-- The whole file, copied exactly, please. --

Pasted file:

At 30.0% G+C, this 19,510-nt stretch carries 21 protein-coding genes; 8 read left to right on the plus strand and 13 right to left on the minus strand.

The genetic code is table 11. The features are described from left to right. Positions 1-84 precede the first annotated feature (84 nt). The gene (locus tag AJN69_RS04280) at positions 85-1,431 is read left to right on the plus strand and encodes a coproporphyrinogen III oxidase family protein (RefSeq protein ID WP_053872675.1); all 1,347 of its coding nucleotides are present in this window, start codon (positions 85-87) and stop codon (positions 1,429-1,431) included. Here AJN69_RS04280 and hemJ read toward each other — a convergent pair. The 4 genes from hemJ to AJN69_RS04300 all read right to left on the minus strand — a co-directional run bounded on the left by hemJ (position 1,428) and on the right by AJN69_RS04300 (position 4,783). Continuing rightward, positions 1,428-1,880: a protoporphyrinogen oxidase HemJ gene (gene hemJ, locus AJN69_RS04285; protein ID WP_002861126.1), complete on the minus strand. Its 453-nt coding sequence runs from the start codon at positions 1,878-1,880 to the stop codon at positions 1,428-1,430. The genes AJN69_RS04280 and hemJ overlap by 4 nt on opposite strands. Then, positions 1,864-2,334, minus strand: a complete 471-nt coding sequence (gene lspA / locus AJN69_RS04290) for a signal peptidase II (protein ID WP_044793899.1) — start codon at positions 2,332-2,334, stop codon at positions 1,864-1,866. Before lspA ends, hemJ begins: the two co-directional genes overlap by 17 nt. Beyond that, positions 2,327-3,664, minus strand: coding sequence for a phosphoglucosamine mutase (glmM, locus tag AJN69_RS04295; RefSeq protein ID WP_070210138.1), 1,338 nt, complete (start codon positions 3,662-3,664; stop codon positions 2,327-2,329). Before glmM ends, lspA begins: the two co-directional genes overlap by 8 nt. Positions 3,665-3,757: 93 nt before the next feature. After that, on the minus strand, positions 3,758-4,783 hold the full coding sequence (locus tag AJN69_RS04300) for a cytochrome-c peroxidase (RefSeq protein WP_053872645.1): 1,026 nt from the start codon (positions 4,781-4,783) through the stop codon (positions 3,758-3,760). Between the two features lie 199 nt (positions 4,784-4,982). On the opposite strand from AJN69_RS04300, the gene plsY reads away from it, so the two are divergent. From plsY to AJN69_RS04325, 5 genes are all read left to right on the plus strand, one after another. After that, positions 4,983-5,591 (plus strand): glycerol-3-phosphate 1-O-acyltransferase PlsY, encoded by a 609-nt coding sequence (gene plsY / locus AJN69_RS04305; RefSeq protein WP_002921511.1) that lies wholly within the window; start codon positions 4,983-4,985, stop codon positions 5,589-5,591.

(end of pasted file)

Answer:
At 30.0% G+C, this 19,510-nt stretch carries 21 protein-coding genes; 8 read left to right on the plus strand and 13 right to left on the minus strand.

The genetic code is table 11. The features are described from left to right. Positions 1-84 precede the first annotated feature (84 nt). The gene (locus tag AJN69_RS04280) at positions 85-1,431 is read left to right on the plus strand and encodes a coproporphyrinogen III oxidase family protein (RefSeq protein ID WP_053872675.1); all 1,347 of its coding nucleotides are present in this window, start codon (positions 85-87) and stop codon (positions 1,429-1,431) included. Here AJN69_RS04280 and hemJ read toward each other — a convergent pair. The 4 genes from hemJ to AJN69_RS04300 all read right to left on the minus strand — a co-directional run bounded on the left by hemJ (position 1,428) and on the right by AJN69_RS04300 (position 4,783). Continuing rightward, positions 1,428-1,880: a protoporphyrinogen oxidase HemJ gene (gene hemJ, locus AJN69_RS04285; protein ID WP_002861126.1), complete on the minus strand. Its 453-nt coding sequence runs from the start codon at positions 1,878-1,880 to the stop codon at positions 1,428-1,430. The genes AJN69_RS04280 and hemJ overlap by 4 nt on opposite strands. Then, positions 1,864-2,334, minus strand: a complete 471-nt coding sequence (gene lspA / locus AJN69_RS04290) for a signal peptidase II (protein ID WP_044793899.1) — start codon at positions 2,332-2,334, stop codon at positions 1,864-1,866. Before lspA ends, hemJ begins: the two co-directional genes overlap by 17 nt. Beyond that, positions 2,327-3,664, minus strand: coding sequence for a phosphoglucosamine mutase (glmM, locus tag AJN69_RS04295; RefSeq protein ID WP_070210138.1), 1,338 nt, complete (start codon positions 3,662-3,664; stop codon positions 2,327-2,329). Before glmM ends, lspA begins: the two co-directional genes overlap by 8 nt. Positions 3,665-3,757: 93 nt before the next feature. After that, on the minus strand, positions 3,758-4,783 hold the full coding sequence (locus tag AJN69_RS04300) for a cytochrome-c peroxidase (RefSeq protein WP_053872645.1): 1,026 nt from the start codon (positions 4,781-4,783) through the stop codon (positions 3,758-3,760). Between the two features lie 199 nt (positions 4,784-4,982). On the opposite strand from AJN69_RS04300, the gene plsY reads away from it, so the two are divergent. From plsY to AJN69_RS04325, 5 genes are all read left to right on the plus strand, one after another. After that, positions 4,983-5,591 (plus strand): glycerol-3-phosphate 1-O-acyltransferase PlsY, encoded by a 609-nt coding sequence (gene plsY / locus AJN69_RS04305; RefSeq protein WP_002921511.1) that lies wholly within the window; start codon positions 4,983-4,985, stop codon positions 5,589-5,591.